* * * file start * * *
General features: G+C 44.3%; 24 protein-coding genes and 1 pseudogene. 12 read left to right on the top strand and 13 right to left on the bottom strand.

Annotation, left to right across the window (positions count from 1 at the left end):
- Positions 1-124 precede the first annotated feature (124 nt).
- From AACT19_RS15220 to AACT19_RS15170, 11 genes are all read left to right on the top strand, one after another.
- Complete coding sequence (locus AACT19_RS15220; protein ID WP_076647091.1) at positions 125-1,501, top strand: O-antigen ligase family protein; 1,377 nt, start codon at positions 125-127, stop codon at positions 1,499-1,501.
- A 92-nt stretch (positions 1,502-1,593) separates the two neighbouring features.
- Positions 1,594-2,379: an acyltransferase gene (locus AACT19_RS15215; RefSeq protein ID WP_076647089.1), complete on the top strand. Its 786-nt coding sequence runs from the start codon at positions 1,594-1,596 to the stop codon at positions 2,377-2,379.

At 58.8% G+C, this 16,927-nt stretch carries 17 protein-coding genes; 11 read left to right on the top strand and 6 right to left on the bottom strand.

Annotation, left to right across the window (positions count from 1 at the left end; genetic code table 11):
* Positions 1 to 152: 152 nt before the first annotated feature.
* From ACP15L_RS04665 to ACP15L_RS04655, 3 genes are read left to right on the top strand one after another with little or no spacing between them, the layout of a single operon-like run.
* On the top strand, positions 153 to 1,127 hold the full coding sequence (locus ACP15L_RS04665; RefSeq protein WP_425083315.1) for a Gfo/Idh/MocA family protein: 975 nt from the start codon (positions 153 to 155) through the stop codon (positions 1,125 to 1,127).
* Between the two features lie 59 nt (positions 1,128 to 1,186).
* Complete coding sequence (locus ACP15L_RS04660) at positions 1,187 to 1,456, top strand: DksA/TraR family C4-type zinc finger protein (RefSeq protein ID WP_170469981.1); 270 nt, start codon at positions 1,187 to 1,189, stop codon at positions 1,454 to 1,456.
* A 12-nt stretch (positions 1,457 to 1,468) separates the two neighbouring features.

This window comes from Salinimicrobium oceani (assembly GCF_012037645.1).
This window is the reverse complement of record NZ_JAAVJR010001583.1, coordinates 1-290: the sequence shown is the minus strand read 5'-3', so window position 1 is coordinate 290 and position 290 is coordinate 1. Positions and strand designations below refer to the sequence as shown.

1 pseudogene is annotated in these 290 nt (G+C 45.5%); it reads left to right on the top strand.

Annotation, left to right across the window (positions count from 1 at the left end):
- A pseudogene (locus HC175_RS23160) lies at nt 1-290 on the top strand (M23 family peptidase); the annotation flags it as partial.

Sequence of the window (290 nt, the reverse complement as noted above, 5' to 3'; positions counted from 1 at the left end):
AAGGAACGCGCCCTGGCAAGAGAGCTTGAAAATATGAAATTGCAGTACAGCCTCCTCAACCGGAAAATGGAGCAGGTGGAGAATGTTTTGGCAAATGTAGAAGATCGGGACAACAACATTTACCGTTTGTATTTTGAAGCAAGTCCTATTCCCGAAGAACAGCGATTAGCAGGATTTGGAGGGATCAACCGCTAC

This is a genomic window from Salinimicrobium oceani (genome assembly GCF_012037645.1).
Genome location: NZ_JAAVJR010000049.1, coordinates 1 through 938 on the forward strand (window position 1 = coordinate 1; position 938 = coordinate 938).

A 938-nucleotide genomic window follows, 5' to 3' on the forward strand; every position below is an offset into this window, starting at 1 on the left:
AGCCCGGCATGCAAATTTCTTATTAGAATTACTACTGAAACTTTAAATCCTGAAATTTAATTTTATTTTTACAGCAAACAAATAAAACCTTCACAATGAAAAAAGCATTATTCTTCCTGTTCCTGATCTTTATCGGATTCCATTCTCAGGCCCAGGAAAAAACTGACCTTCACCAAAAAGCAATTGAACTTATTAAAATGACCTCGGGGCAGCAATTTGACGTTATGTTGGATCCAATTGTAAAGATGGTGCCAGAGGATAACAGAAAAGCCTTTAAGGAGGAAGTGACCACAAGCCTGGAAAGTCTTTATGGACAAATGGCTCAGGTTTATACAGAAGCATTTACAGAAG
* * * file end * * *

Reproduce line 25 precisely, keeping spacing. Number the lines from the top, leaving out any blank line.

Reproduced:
A 938-nucleotide genomic window follows, 5' to 3' on the forward strand; every position below is an offset into this window, starting at 1 on the left: